The golden rule of men’s tennis over the last decade or more has been that Djokovic hardly ever loses twice in succession to the same opponent. He had reminded everyone of that only last week, when he bounced back from losing to Sinner in the group stage of the ATP Finals to beat him comprehensively in the final. It was yet another example of what might be called Djokovic’s genius for revenge tennis.
However, against Sinner in the semifinal of the Davis Cup, Sinner proved that he could beat Djokovic repeatedly – if need be, within a matter of hours. First, he secured a truly extraordinary singles win after surviving three match-points against him at 0-40, 4-5 down in the third set, which is only the fourth time in his entire career that Djokovic has failed to take one of three match-points when they have been on offer. Then Sinner doubled down on that remarkable achievement by pairing up with Lorenzo Sonego in the doubles to beat Djokovic and Miomir Kecmanović in far more comfortable fashion, 6-3 6-4.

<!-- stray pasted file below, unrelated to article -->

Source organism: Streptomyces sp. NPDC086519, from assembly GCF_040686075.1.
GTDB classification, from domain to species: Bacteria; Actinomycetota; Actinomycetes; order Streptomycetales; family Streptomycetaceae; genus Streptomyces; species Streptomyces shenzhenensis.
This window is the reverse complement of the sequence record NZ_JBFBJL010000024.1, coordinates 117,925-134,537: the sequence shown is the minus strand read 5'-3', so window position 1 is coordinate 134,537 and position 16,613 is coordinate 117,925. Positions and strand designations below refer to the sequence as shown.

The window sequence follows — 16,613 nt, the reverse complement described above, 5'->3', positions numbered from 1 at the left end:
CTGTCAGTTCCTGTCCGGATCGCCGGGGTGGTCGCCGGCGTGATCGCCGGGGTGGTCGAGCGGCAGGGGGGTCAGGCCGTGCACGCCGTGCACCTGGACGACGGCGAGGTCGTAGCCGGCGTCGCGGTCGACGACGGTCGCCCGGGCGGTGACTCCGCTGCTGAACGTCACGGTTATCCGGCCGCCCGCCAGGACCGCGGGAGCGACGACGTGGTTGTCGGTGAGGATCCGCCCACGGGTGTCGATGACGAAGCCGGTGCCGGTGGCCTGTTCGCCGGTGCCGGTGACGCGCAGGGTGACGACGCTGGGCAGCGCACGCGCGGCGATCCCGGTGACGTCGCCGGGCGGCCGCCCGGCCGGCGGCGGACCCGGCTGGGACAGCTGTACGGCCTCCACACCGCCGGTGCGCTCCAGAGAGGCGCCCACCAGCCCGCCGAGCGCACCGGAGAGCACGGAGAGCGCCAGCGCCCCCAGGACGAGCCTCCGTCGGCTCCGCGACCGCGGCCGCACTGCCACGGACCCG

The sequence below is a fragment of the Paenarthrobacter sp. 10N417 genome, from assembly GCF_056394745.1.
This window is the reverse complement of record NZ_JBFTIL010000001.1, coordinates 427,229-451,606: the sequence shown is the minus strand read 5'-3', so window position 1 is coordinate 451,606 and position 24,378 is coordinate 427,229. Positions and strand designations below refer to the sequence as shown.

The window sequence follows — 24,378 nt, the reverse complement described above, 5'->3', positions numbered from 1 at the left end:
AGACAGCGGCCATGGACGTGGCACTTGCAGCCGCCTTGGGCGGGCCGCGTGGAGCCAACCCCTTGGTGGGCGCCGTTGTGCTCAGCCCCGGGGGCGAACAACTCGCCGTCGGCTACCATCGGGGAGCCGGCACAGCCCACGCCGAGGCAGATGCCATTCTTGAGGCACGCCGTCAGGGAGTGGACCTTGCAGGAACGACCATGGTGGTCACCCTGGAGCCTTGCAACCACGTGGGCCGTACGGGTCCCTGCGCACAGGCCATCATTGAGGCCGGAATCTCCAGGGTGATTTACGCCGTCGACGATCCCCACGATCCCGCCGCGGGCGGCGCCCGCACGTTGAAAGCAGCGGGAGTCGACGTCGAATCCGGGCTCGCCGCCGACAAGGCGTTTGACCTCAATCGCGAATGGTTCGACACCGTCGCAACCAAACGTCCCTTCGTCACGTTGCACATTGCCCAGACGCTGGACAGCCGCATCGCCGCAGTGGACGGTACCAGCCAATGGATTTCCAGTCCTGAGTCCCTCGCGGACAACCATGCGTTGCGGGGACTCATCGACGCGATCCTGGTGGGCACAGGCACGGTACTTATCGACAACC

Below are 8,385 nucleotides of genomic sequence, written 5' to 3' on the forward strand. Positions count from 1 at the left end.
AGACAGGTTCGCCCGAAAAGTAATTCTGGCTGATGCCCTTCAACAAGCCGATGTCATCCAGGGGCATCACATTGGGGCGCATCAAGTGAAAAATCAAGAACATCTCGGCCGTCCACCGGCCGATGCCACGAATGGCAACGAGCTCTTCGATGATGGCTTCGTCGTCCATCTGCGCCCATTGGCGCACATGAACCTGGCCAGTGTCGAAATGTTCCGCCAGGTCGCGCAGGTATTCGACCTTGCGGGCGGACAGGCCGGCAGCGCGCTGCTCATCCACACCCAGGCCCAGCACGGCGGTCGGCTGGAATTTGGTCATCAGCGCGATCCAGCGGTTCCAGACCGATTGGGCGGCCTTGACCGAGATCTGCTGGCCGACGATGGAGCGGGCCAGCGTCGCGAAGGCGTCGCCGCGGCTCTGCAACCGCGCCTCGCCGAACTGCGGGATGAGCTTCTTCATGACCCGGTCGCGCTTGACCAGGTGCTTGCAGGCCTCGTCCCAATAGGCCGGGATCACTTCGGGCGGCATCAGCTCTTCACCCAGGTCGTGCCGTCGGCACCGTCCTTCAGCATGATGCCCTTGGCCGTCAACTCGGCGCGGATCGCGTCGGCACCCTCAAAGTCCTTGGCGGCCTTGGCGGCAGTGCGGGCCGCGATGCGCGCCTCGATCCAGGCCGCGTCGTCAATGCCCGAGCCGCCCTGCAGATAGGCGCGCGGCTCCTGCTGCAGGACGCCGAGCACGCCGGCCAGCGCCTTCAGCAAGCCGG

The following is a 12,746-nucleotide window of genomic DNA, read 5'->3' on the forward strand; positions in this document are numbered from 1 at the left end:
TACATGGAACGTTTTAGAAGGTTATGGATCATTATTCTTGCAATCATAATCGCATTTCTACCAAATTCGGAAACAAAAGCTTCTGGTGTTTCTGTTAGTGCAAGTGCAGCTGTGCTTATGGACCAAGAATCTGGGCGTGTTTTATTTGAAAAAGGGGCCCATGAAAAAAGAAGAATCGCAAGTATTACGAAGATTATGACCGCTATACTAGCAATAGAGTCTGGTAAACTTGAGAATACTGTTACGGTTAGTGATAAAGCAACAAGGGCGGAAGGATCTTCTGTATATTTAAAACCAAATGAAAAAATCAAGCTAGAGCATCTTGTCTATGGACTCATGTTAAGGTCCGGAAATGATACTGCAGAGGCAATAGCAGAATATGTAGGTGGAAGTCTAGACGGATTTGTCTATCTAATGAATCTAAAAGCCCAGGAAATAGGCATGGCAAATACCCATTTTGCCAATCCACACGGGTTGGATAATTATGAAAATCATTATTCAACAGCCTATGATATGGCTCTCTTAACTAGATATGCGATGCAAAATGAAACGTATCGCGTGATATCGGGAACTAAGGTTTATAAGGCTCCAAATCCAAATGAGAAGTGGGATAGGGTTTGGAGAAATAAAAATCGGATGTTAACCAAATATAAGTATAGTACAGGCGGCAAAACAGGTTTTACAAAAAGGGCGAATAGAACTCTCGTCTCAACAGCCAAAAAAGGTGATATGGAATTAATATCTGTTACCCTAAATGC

The Perfect End to the Perfect End of a Season
Leading his country to Davis Cup glory really was the perfect end to Sinner’s almost perfect end of the season. Ever since winning the China Open in Shanghai, a run that included victories over Carlos Alcaraz and Daniil Medvedev, he has been almost unbeatable, winning again in Vienna, reaching the final of the ATP Finals in Turin and then capping off his incredible run with a fabulous weekend in Málaga.
It is not always the case that a tennis player can carry their brilliant form at the end of one season into the following season. Nevertheless, such has been the truly great tennis that Sinner has produced over the last couple of months, culminating in his Davis Cup heroics, that it will be a shock if he does not perform well at the very next Major, the Australian Open, in January.